UNCERTAINTY hangs over the future of Antigua and Barbuda’s second-term government of Prime Minister Baldwin Spencer last week with the filing of four election petitions Thursday (March 19) by the opposition Antigua Labour Party (ALP) in the High Court.
The challenging of the declared results involve three of the nine seats won by the incumbent United Progressive Party (UPP), including that of the prime minister, plus that of a claimed “independent” candidate for the single Barbuda constituency, Trevor Walker, recognised as being pro-UPP.
The March 12 elections will be remembered for unprecedented chaotic arrangements for voting, including hours of delays in the opening of polling stations and unavailability of voter registration cards.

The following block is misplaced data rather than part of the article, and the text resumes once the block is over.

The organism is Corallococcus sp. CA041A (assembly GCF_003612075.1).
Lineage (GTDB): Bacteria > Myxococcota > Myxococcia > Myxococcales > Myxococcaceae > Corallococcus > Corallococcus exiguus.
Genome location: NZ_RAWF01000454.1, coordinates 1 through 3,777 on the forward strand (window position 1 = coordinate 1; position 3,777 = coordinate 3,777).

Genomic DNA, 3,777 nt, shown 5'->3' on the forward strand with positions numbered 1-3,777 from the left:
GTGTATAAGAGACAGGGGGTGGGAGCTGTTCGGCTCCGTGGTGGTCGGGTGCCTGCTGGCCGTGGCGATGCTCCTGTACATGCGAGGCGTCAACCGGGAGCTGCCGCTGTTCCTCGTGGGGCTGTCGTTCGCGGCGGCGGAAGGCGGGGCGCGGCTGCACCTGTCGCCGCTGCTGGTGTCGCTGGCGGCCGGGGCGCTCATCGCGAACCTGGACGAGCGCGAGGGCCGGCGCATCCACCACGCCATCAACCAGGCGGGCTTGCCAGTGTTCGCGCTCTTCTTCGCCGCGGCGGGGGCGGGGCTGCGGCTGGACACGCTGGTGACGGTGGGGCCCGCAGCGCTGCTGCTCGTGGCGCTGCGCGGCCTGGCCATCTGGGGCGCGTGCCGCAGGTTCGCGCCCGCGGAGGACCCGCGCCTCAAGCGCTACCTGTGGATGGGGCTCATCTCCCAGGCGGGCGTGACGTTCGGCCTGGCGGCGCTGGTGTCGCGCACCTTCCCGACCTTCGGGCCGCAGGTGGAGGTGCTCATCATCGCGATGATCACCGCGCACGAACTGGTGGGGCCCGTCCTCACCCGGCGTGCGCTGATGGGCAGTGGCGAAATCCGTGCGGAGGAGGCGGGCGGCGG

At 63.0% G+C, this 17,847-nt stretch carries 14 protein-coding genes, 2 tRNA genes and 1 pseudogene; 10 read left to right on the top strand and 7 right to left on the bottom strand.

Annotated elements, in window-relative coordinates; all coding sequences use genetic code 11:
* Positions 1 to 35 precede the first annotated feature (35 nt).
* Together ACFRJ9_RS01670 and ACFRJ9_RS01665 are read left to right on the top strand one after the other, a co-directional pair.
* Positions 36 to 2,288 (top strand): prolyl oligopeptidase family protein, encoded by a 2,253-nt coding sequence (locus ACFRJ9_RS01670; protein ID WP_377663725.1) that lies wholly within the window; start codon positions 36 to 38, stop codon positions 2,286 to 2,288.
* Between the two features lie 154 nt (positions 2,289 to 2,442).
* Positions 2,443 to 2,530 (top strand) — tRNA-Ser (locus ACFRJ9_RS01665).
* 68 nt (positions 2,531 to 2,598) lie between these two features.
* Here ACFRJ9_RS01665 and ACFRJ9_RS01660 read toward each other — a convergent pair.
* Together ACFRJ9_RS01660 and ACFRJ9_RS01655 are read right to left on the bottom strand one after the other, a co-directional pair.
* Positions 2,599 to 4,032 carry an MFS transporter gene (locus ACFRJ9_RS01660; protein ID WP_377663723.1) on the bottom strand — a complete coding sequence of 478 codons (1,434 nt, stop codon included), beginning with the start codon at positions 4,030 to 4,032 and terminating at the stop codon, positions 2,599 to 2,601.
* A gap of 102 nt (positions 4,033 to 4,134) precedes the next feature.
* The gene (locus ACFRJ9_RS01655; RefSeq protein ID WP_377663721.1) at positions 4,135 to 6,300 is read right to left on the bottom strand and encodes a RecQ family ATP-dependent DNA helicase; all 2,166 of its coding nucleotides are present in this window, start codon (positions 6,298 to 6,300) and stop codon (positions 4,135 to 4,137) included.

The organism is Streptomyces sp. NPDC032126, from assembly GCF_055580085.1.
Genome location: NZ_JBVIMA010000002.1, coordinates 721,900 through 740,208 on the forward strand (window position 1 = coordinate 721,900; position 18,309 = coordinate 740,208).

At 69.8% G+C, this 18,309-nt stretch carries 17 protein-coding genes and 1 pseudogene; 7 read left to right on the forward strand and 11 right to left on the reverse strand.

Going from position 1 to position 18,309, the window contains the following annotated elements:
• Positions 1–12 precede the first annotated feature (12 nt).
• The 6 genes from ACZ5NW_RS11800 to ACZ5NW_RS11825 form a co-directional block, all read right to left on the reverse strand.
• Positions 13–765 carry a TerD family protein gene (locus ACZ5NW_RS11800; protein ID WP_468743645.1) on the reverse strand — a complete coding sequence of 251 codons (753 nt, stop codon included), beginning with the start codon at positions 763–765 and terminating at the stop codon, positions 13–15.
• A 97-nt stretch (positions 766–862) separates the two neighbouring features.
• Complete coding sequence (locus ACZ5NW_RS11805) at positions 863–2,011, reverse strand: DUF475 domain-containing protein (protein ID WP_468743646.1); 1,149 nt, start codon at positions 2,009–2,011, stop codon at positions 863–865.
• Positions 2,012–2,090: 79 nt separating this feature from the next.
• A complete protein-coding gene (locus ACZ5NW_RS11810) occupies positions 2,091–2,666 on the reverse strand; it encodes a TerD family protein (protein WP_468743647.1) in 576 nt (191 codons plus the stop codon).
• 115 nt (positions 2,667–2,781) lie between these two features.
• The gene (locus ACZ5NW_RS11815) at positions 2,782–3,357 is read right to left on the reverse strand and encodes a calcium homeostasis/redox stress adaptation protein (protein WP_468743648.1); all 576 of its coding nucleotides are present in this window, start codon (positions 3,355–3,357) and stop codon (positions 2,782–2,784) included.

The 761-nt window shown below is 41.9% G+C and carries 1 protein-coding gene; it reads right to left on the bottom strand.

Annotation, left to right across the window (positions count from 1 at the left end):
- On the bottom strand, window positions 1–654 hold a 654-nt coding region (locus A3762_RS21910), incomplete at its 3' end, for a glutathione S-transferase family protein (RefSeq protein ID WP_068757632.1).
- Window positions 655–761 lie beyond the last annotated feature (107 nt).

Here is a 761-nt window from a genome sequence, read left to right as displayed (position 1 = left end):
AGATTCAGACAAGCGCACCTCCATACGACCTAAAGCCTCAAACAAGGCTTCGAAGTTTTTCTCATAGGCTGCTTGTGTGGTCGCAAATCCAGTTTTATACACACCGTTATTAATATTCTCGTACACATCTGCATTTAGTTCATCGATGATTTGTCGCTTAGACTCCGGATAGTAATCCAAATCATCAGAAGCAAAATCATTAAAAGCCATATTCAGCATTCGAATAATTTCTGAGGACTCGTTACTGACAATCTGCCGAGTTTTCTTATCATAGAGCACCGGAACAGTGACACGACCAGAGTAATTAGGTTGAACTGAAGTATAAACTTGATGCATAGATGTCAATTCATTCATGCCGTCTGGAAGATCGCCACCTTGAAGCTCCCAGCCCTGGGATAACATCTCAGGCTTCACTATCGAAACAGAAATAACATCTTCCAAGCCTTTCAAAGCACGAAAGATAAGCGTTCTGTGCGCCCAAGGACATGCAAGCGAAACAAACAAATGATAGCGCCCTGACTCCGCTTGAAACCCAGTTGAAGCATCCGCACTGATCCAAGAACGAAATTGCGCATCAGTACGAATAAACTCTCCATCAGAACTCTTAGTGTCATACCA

There was also the surprising crucial factor of open public differences over readiness arrangements between the Electoral Commission and its Supervisor of Elections Lorna Simon. The supervisor went public last week with her contention that at least another two weeks were required to have everything properly in place.
This as well as allegations by the opposition – vehemently denied by the government – of the stuffing of ballot boxes and discrimination in the distribution of voting cards are expected to be some of the matters highlighted in the coming court hearings of the election petitions.
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